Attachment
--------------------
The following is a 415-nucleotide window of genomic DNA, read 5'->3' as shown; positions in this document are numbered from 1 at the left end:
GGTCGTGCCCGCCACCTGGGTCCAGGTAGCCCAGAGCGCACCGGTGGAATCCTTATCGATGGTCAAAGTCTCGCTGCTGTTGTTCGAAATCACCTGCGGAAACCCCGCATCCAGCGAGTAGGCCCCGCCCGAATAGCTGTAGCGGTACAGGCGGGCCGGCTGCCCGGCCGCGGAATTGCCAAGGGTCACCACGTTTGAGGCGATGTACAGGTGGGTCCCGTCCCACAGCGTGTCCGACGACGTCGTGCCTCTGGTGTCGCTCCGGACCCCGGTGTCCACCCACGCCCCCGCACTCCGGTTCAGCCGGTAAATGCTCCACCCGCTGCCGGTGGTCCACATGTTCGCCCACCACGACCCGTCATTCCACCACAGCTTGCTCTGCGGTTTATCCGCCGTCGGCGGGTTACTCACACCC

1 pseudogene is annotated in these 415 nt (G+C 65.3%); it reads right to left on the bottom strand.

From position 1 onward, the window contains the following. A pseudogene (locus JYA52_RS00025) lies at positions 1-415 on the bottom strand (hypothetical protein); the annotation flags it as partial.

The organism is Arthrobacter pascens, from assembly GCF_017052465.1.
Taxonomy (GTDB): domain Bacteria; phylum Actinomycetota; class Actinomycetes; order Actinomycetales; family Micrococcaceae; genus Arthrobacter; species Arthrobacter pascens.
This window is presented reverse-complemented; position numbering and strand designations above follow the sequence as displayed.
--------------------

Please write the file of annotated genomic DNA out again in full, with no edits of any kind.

The following is a 415-nucleotide window of genomic DNA, read 5'->3' as shown; positions in this document are numbered from 1 at the left end:
GGTCGTGCCCGCCACCTGGGTCCAGGTAGCCCAGAGCGCACCGGTGGAATCCTTATCGATGGTCAAAGTCTCGCTGCTGTTGTTCGAAATCACCTGCGGAAACCCCGCATCCAGCGAGTAGGCCCCGCCCGAATAGCTGTAGCGGTACAGGCGGGCCGGCTGCCCGGCCGCGGAATTGCCAAGGGTCACCACGTTTGAGGCGATGTACAGGTGGGTCCCGTCCCACAGCGTGTCCGACGACGTCGTGCCTCTGGTGTCGCTCCGGACCCCGGTGTCCACCCACGCCCCCGCACTCCGGTTCAGCCGGTAAATGCTCCACCCGCTGCCGGTGGTCCACATGTTCGCCCACCACGACCCGTCATTCCACCACAGCTTGCTCTGCGGTTTATCCGCCGTCGGCGGGTTACTCACACCC

1 pseudogene is annotated in these 415 nt (G+C 65.3%); it reads right to left on the bottom strand.

From position 1 onward, the window contains the following. A pseudogene (locus JYA52_RS00025) lies at positions 1-415 on the bottom strand (hypothetical protein); the annotation flags it as partial.

The organism is Arthrobacter pascens, from assembly GCF_017052465.1.
Taxonomy (GTDB): domain Bacteria; phylum Actinomycetota; class Actinomycetes; order Actinomycetales; family Micrococcaceae; genus Arthrobacter; species Arthrobacter pascens.
This window is presented reverse-complemented; position numbering and strand designations above follow the sequence as displayed.